With my precious golf3 I had the same problem, the moist was creeping in and staying there; even though it got away for day or two after driving for hours with AC set on hot (not too pleasant btw.) it kept getting moist all over again.
Doing something against this may mean replacing the rubber sealings of your doors or similar, but maybe it is just a one time thing for you, in this case one of the things I tried was:
Put some bricks into the oven, set to highest temperature, and leave it there for quite a while. Then quickly put them into some container that withstands the temperature (steel bucket in my case) and put it into the trunk of the car. Removing anything that blocks the air flow (hat shelf, flip over the rear seats if you can). Start car, set AC to really hot, and do not completely close the trunk (just so much that you could stick a scredriver through the gap).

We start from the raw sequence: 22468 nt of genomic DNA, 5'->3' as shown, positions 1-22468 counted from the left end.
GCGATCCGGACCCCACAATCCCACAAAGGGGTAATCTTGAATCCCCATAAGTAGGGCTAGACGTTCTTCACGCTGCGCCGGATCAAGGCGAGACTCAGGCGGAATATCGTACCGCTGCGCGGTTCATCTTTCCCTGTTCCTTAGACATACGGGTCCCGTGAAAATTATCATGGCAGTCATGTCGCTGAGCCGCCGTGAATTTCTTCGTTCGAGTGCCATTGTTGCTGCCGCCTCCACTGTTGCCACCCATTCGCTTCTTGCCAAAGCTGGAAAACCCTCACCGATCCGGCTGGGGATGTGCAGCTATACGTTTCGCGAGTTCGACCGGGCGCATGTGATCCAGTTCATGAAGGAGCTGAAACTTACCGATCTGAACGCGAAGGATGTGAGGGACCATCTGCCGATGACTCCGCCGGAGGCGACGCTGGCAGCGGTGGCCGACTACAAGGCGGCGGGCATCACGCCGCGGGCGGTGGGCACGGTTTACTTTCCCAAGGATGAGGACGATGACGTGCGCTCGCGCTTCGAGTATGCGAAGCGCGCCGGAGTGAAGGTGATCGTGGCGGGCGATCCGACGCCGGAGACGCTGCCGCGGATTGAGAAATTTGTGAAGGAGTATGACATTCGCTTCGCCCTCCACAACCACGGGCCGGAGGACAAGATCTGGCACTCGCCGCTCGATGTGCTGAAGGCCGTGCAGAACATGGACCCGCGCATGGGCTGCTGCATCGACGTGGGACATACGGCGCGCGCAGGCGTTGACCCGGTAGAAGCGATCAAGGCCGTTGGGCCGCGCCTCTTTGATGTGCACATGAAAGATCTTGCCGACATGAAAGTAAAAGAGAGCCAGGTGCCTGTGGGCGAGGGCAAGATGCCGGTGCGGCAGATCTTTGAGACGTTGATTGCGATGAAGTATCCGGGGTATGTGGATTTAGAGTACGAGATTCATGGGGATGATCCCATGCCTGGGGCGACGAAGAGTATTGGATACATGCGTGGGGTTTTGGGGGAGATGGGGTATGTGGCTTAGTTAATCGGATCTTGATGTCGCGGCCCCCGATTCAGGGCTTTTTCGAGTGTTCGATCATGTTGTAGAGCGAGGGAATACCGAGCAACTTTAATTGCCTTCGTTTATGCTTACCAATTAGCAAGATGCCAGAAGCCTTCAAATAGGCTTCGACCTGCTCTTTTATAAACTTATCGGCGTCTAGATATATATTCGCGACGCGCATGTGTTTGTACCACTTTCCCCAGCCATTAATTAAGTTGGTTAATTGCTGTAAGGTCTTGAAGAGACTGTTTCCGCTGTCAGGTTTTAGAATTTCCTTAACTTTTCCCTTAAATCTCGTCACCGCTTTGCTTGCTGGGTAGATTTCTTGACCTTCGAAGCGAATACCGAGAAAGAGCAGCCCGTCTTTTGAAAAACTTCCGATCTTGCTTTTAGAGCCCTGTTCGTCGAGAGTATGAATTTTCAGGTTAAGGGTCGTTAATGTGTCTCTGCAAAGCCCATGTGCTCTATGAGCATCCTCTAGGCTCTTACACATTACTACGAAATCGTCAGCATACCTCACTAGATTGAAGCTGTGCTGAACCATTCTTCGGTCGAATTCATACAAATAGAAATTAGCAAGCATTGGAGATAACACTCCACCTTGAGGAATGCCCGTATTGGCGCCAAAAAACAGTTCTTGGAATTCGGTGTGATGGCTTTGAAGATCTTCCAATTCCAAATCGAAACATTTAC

If you get the amount of bricks right, it will quickly heat up the back of the car, causing most moist to evaporate. Hot dehumidified air from the AC will enter at the front and leave at the back, drying out the car pretty well.
The number of bricks depend on your ovens temperature and your cars size. Do not use too many or you might seriously damage something (a lot of stuff in a car doesn't like anything more than 50°C)